After the refit, Matteo Salamon stated: “We bought Vanessa in 2015, with the goal of bringing her back to her original condition within five years. It’s 2020 and we can now say that we managed on schedule. To tell the truth, we even got a bit carried away with the quality of the work done. Modestly speaking, I think we can say that Vanessa is one of the two or three most beautiful S&S Swans on the planet. But Libelula, the 32nd Swan 65, owned by my friend Placido Arango, might beat her. Noblesse Oblige!”
THE CANTIERE PEZZINI IN VIAREGGIO
The Cantiere Pezzini shipyard in Viareggio (www.cantierepezziniviareggio.it) vaunts four generations of shipwrights and today is an internationally known and popular yard for classic and vintage yacht restorations. Founded in 1905, the yard passed from Attilio Pezzini to his son Egidio Pezzini, and then to the founder’s grandson, also named Attilio. From building fishing boats and lighters for transporting sand in the early 1900’s, the yard’s business evolved over the years and since the 1990’s has specialized in classic yacht restoration. Managed by the founder’s great-grandson Massimo Pezzini and his uncle Sandro Pezzini, many important refits have been completed over the last 40 years: from the 6 Meter Mirabellissima to the 8 Meters Margaret (1926) and Bamba (1927); from Doug Peterson’s Ganbare and the One Tonner Ojalà II (both from 1973) to the 5.5 Meter Violetta VI (1961) and the Italian navy’s yawl Artica II (1956). Along with the historic A Class and U Class dinghies Regina and Perseo, the yard also restored the first Dragons to sail in Italy, Ausonia (1948) and Blue Mallard (1949), and the Folkboat Pinocchio.
During the 1970’s the Pezzini yard completed many new builds for the yacht racing scene, Half Tonners, One Tonners and Two Tonners, designed by Bruce Farr (Piccola and the Open class Grifo), Andrea Vallicelli (Moments), Francesco Budini Gattai (Giglio Rosso, Lorenzo il Magnifico and Fantaghirò), Ron Holland (Schiffini II), Philippe Briand (Amarcord) and Massimo Paperini (Robadapazzi).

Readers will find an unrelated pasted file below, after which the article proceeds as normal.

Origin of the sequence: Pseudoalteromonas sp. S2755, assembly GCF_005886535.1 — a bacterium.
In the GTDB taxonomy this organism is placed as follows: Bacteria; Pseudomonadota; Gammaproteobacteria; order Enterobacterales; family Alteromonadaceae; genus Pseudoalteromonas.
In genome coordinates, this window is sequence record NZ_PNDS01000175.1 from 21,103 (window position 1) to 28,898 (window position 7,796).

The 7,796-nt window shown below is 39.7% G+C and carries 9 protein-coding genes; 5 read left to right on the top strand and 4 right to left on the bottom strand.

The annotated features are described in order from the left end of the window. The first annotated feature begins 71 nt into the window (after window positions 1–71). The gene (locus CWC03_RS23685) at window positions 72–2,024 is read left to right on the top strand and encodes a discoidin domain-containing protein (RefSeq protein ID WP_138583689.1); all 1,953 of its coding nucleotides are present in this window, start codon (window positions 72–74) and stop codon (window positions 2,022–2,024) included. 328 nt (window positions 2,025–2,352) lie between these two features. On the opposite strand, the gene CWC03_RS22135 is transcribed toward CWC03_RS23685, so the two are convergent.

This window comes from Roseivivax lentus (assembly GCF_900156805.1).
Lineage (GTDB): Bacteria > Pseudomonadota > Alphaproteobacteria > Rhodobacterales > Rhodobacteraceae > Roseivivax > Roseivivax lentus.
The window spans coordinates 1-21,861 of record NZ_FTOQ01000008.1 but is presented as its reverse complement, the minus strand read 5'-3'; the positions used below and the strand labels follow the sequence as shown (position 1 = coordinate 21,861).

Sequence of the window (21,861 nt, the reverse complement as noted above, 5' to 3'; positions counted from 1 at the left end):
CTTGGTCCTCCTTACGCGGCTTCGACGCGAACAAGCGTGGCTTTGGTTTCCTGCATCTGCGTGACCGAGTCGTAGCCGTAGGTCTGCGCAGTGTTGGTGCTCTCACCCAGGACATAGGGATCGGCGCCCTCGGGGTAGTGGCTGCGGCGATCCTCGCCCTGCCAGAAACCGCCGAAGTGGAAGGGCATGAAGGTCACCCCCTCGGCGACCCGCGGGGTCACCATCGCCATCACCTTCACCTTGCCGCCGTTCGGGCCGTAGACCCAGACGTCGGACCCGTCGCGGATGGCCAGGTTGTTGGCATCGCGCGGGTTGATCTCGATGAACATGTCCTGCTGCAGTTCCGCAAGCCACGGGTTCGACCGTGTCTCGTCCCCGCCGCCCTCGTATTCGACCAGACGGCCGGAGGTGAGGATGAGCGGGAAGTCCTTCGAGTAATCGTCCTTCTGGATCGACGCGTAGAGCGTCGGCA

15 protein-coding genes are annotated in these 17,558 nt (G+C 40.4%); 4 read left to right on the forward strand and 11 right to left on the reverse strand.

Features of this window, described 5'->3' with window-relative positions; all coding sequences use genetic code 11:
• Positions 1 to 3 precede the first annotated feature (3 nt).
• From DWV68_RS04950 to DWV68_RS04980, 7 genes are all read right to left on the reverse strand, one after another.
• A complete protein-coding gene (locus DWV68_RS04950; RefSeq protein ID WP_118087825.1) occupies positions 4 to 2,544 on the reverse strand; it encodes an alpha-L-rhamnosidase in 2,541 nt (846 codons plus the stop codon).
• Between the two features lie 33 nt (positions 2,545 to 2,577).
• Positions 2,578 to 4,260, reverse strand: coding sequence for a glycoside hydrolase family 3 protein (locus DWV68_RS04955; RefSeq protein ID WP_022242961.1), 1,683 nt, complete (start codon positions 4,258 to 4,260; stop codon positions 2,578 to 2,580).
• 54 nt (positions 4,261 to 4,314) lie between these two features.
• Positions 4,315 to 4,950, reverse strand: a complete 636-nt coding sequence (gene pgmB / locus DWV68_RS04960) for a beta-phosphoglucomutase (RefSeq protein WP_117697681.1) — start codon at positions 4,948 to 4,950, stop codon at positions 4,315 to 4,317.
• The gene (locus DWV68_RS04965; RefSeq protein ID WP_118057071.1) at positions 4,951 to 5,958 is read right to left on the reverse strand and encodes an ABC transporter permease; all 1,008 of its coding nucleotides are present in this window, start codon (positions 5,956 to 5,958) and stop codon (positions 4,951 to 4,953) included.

As if this wasn’t enough, Pezzini also built ‘gozzi’ from 5 to 7 meters in length, the 9.5 meter motorsailor Arianna, a 12 meter Grand Banks style motoryacht designed by Ugo Faggioni, the first prototype of Vallicelli’s Show 42 in cold-molded wood, and two new masts for the 1947 ketch Capitan Lipari, dismasted in a storm.
In 1986 Attilio Pezzini was awarded a special mention from Lucca’s Chamber of Commerce for his activity as a shipwright. In 2006 the yard built the Loby 33, a cold-molded vacuum built lobster boat in marine ply and mahogany sandwich with a PVC core. Today the complete refit of Mait II, the historic S&S yawl from 1957 campaigned by Italo Monzino, is keeping everyone busy.
THE SPARKMAN & STEPHENS SWAN ASSOCIATION
The membership of the S&S Swan Association is made up of owners of the Nautor Swans designed by Sparkman & Stephens. Since the creation of Nautor in 1966, 824 S&S designed Swans have been launched, and almost all are still sailing today. The non-profit Association, founded in 2001 by Matteo Salamon and Stefano Cioni (1958-2015), now counts more than 600 members, from more than 20 countries, including Sweden, Germany, England, Italy, Spain, Greece, Chile and Brazil. The purpose of the Association is to share the collective passion for these wonderful yachts, and they all meet every two years in the Mediterranean for a rendezvous and regatta. The association’s website (www.classicswan.org) has become a reference point and a limitless source of information for their maintenance and up-keep. The honorary president of the S&S Swan Association is Pekka Koskenkylä, the founder of Nautor Yachts.